Public hospitals in Gauteng sick and tired
Gauteng's hospitals are under siege as doctors, nurses and patients battle with broken equipment, shortages of linen, medicine and food, flooded theatres and no telephone lines.
Conditions at South Africa's biggest hospital, Chris Hani Baragwanath in Soweto, have been described as "disgusting".
Last week, one of its theatres was flooded and a hole had to be dug in the theatre to drain the water.
The hospital was plagued by power cuts, said a doctor, and was currently short of 25 basic medicines.
Cancer patients at Steve Biko Academic Hospital in Pretoria were recently turned away because two radiation machines were not working.
Patient Paul Kaminski, who underwent surgery at the h ospital on March 6, was discharged three days later because of the shortage of beds in the surgical ward .
Five days later, Kaminski, who had nine lymph glands removed under his right arm, eight of which have since been found to be cancerous, had to be readmitted after he started haemorrhaging badly.
When the Sunday Times visited the hospital, two of the 10 lifts were out of order.
At Charlotte Maxeke Johannesburg Academic Hospital, a radiation machine could not be repaired because of a payment dispute with the service provider.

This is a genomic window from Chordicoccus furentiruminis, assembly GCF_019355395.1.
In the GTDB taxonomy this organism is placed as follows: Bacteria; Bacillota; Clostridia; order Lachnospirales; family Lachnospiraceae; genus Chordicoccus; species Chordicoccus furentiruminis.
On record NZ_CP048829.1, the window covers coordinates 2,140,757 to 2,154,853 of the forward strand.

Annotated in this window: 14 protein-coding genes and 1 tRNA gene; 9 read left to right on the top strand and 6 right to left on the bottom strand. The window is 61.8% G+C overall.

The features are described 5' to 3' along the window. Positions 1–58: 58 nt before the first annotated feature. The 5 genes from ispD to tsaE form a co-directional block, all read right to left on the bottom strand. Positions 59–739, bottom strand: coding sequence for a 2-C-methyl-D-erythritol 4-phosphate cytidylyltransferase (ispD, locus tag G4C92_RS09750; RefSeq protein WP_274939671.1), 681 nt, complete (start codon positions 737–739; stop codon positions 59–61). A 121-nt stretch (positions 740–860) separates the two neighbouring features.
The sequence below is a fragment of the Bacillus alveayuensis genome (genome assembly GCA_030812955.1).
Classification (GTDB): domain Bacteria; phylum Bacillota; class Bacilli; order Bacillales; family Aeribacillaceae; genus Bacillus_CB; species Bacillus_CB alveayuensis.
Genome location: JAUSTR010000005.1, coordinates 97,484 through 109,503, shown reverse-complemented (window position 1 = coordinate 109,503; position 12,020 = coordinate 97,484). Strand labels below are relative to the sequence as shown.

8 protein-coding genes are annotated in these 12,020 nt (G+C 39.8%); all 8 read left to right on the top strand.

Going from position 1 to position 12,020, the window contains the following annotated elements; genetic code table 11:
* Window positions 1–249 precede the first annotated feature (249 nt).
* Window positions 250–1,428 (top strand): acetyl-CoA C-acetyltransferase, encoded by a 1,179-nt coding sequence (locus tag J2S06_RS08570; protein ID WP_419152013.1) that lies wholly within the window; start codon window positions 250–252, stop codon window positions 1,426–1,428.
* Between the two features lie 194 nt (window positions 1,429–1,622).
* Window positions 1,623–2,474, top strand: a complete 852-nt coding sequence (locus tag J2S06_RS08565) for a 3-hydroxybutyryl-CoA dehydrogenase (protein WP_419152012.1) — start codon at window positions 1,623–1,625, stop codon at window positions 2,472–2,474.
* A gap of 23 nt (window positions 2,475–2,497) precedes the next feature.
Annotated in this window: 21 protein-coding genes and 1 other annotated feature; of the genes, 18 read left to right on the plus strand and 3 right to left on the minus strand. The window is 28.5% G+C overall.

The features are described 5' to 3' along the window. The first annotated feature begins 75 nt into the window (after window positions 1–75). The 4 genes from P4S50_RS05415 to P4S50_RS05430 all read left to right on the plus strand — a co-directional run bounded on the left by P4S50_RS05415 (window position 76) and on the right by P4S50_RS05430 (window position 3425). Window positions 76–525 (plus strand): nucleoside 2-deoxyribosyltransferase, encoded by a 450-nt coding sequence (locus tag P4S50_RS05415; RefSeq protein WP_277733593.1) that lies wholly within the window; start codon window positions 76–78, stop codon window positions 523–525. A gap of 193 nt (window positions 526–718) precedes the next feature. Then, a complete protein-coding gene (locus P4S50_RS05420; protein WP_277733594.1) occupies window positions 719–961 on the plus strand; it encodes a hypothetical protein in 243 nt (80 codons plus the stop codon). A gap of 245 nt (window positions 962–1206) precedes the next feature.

There was also a shortage of equipment and medicines, a nurse said.
She said that for the past two months the hospital had been hit by a shortage of dairy products, tea and sugar, with patients having to rely on their families and relatives for supplies.
"The staff also had to bring sugar and tea from home ... it is annoying when the government is unable to provide for the patients," she said.
Telephones at Natalspruit Hospital in Alberton have not been working for a month, with a hospital staffer saying that doctors and nurses had to use their own cellphones.
At Tembisa Hospital,linen shortages mean there are not enough blankets or even sheets for patients, and staff are not provided with the necessary aprons, gloves and goggles when they deal with patients with infectious diseases.
One patient, who did not want to be named, said he was only admitted 12 hours after arriving at the casualty section.
Gauteng Health Department spokesman Simon Zwane said the hospitals were overburdened because of HIV/Aids, trauma and the migration of patients from other provinces.
He said: "Services at Bara are particularly under pressure because it is the only hospital in the south of Johannesburg servicing Soweto, Lenasia, Eldorado Park and Orange Farm."
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